""Describes the complexities and ambiguities of the channel, its history, its unique business model, and its individual programs. Gary Edgerton and Jeffrey Jones have assembled a dream team of television scholars, some of whom have been paying attention to HBO since its debut in 1972. There are a lot of essay collections about television out there these days"--Robert J. Thompson Director, Bleier Center for Television and Popular Culture Sy" --
""This is a splendid collection of scholarship and critical thinking. The authors have managed to tame and corral a very important aspect of American media history and yet allowed it to remain daring and unconventional."--Terry Lindvall, author of Surprised by Laughter: The Comic World of C. S. Lewis" --
""In the ever-expanding universe of cable, satellite and digital broadcasting, the authors explore how HBO fights to remain the frontrunner in innovative programming. Essential reading!"--Kathryn Fuller-Seeley, author of At the Picture Show: Small Town Audiences and" --
""Coeditors Edgerton and Jones have added a critical component to the study of television and American culture. The result is a fascinating book that is indeed essential reading for anyone with an interest in media history."--Mary Ann Watson, author of Defining Visions: Television and the American Experi" --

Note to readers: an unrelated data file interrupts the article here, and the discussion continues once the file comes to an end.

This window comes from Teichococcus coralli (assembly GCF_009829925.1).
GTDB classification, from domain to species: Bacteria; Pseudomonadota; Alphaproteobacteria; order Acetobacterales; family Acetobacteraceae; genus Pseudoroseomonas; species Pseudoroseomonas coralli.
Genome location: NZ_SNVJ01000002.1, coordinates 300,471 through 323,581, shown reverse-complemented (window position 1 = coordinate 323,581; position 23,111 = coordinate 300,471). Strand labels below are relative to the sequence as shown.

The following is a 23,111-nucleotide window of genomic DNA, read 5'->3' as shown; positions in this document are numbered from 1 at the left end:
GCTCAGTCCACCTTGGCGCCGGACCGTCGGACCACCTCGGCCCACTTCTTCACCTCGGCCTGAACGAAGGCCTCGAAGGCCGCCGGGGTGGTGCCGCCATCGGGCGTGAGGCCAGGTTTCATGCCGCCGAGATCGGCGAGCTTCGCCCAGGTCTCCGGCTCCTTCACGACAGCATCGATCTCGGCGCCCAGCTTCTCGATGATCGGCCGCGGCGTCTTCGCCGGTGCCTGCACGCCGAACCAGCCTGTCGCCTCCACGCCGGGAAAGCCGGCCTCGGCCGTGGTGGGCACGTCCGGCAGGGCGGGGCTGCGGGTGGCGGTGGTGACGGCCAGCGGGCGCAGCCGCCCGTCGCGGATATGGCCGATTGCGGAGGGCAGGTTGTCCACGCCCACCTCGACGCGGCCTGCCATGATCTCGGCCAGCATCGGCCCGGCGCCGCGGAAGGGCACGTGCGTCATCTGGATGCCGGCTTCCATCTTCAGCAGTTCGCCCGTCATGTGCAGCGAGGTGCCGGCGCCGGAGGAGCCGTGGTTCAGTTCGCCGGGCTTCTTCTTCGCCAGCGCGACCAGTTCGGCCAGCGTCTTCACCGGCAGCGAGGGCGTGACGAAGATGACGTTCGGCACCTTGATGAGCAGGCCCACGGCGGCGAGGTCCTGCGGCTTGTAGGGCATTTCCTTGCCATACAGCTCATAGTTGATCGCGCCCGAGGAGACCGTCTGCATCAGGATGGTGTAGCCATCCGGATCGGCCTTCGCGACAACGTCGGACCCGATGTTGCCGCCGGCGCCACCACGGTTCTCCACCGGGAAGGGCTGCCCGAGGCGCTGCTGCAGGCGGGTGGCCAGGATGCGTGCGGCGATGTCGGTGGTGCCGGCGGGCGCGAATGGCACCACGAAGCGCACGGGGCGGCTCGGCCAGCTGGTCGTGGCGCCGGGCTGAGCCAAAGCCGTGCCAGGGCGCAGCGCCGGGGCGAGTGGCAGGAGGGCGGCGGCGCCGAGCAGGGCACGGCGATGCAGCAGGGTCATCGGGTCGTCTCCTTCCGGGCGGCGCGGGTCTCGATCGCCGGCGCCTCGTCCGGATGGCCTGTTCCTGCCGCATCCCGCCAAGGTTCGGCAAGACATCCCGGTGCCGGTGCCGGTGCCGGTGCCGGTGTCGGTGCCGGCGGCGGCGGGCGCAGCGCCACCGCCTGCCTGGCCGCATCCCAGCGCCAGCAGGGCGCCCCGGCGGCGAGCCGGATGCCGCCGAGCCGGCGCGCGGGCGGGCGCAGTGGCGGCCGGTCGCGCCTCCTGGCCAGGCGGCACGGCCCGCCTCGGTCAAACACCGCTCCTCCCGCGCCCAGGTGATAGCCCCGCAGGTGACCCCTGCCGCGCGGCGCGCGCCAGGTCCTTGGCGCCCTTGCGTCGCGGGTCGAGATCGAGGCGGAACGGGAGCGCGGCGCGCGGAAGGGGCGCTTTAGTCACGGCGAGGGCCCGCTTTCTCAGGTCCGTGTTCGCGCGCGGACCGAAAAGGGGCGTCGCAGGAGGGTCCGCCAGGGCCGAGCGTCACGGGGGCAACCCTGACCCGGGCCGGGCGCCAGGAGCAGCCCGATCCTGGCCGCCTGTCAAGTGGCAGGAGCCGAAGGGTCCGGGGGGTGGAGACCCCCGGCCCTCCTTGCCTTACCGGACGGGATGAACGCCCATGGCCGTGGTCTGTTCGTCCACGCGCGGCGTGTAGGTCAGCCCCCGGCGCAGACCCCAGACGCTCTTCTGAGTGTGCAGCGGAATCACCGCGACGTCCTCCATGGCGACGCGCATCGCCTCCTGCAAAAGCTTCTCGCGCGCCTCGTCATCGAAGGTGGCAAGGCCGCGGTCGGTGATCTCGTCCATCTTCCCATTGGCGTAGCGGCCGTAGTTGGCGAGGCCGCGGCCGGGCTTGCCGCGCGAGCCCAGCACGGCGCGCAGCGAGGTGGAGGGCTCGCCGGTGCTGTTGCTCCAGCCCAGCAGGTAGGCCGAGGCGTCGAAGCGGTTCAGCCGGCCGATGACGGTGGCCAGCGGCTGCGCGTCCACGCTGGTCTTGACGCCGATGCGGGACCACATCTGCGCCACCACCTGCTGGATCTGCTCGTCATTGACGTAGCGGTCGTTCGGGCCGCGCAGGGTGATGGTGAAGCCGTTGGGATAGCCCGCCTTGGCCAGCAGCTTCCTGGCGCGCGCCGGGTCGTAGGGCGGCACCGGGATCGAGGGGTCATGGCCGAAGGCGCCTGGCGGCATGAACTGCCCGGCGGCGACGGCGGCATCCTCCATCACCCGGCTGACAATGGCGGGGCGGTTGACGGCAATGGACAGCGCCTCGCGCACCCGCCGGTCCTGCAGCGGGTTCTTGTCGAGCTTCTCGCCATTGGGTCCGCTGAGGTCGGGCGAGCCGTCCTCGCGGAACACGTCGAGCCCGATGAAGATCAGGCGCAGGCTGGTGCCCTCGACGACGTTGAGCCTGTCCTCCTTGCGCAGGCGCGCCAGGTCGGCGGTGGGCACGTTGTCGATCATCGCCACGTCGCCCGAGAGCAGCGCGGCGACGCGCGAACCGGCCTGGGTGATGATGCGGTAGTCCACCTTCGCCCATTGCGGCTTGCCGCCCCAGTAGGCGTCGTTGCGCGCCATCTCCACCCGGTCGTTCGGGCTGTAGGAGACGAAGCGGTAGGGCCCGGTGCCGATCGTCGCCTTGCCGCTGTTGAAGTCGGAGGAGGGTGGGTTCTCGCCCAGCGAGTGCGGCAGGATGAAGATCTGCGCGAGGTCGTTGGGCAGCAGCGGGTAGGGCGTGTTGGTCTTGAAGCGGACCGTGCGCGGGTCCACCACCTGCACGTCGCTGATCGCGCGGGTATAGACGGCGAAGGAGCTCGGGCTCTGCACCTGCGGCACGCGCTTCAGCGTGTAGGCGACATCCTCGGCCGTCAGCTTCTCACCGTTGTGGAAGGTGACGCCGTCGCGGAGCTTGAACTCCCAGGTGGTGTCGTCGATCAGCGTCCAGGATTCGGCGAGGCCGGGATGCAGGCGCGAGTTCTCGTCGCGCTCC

""Comprehensive and informative on a topic that deserves to be analyzed in-depth. HBO really did write an important new chapter in television history and has not received the scholarly attention that is its due."Michael T. Marsden, coeditor of In the Eye of the Beholder: Critical Perspectiv" --
""An important assessment of the original programming HBO has created in the past few decades -- how these programs are derived and what impact they have had. Recommended." -- CHOICE" --
About the Author
Gary R. Edgerton, professor and chair of the Communication and Theatre Arts Department at Old Dominion University, has published eight books, including The Columbia History of American Television and Thinking Outside the Box: A Contemporary Television Genre Reader. He is also coeditor of the Journal of Popular Film and Television. Jeffrey P. Jones, assistant professor of communication and theatre arts at Old Dominion University, is the author of Entertaining Politics: New Political Television and Civic Culture.